Neurosyphilis refers to the infection of the brain and spinal cord by
syphilis bacteria. This can lead to destruction in
many areas of the
nervous system, causing loss of function of a person's
arms or legs, loss of vision, and altered mental abilities. Neurosyphilis can
affect many different body systems and may develop over an extended period of
time. Symptoms of neurosyphilis usually include:
Personality changes, such as confusion and
Decreased ability to concentrate.
Difficulty speaking or understanding
Tremor of the fingers and lips.
Other symptoms may include:
A wide gait.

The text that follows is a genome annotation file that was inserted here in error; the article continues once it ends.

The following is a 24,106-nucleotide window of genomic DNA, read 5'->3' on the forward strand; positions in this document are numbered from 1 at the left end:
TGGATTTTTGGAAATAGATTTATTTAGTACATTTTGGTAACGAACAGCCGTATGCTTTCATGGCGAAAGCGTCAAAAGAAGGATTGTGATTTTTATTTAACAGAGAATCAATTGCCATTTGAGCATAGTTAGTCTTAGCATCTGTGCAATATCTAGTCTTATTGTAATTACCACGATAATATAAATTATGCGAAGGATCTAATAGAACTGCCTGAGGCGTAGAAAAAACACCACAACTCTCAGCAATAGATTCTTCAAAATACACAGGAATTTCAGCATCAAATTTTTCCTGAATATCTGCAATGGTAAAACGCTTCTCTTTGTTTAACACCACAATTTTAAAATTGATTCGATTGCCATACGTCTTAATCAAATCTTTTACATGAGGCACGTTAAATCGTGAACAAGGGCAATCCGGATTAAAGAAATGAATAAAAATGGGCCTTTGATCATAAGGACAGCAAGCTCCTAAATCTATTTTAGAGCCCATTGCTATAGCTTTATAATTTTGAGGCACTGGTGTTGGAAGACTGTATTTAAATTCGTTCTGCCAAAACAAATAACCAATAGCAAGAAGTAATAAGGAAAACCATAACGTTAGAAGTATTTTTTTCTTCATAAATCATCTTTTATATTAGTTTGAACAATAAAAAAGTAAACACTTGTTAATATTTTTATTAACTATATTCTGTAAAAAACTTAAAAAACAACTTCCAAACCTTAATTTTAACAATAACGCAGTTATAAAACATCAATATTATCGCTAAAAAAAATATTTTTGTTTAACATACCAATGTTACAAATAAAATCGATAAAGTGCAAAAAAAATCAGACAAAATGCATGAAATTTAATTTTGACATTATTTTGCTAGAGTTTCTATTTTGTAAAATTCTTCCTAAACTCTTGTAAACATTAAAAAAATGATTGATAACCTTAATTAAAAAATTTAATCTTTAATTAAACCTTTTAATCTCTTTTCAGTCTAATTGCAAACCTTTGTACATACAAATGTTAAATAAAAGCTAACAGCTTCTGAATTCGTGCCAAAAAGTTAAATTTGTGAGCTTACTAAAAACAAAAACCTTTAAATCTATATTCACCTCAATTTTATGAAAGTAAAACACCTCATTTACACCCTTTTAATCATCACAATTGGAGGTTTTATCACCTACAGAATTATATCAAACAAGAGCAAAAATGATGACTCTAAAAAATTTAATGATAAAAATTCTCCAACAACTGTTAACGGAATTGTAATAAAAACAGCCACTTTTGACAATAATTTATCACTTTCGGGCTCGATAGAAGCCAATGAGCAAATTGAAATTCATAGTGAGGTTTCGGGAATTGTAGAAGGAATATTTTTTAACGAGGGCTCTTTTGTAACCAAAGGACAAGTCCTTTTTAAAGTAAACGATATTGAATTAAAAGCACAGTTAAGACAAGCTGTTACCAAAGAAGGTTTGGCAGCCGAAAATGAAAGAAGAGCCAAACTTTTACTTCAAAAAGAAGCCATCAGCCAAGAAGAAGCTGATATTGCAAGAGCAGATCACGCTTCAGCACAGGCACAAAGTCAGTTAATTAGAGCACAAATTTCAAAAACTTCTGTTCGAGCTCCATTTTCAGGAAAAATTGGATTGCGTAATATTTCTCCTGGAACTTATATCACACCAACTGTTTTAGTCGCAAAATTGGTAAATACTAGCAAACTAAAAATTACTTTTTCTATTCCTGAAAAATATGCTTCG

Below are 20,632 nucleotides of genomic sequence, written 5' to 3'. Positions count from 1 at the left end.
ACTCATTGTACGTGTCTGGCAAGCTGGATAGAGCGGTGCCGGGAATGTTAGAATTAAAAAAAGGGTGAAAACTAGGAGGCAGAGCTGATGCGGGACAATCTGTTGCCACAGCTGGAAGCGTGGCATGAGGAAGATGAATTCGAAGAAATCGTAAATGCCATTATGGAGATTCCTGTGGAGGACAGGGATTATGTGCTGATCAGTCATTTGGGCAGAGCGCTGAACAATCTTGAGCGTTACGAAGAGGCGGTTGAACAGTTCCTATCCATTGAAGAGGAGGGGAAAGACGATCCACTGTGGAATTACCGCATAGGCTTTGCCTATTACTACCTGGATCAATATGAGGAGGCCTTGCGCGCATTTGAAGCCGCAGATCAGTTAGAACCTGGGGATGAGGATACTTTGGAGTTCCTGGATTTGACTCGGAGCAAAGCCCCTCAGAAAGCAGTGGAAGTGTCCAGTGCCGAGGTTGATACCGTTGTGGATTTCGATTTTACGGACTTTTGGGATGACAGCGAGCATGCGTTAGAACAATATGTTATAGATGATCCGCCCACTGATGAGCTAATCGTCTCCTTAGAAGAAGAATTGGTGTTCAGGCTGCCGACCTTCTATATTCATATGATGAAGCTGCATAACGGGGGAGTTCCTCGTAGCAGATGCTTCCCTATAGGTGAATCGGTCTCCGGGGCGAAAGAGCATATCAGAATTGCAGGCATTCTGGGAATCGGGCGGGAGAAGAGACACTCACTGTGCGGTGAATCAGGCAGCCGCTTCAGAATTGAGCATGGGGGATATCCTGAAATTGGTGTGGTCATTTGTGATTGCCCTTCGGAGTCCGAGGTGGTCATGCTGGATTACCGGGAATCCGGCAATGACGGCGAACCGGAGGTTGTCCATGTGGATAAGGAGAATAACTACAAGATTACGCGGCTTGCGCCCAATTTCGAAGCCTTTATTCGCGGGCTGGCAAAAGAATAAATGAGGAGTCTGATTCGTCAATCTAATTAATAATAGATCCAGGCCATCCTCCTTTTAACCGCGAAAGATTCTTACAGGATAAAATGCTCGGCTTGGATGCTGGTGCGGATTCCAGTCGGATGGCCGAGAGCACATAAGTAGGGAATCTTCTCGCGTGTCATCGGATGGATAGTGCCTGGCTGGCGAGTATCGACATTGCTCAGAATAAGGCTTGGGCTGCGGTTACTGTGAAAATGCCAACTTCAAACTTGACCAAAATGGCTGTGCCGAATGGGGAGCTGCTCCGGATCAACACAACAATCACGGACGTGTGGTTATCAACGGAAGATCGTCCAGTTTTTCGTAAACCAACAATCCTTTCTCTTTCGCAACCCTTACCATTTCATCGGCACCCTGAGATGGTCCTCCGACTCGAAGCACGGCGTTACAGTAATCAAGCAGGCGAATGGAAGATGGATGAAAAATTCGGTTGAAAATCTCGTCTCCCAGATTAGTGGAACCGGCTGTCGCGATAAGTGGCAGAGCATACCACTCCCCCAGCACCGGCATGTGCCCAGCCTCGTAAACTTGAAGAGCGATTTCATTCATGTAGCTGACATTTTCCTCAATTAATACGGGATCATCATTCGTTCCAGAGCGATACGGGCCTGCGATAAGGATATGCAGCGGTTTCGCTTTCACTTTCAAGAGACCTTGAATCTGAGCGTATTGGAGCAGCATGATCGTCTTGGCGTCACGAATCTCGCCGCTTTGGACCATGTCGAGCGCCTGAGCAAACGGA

Numbness or tingling of
the hands or feet.
because of lack of sensation (Charcot's joint).
control urine or stool (urinary or fecal incontinence).
Most forms of neurosyphilis take years to develop and can be
life-threatening. It is most common in people 30 to 50 years old.1 People who are also infected with human
immunodeficiency virus (HIV) tend to develop signs of
Antibiotic treatment cures the syphilis infection and
stops the progress of neurosyphilis. But the damage that has already occurred
may not be reversed.
Augenbraun M (2006). Syphilis and the nonvenereal
treponematoses. In DC Dale, DD Federman, eds., ACP Medicine, section 7, chap. 6. New York: WebMD.
How this information was developed to help you make better health decisions.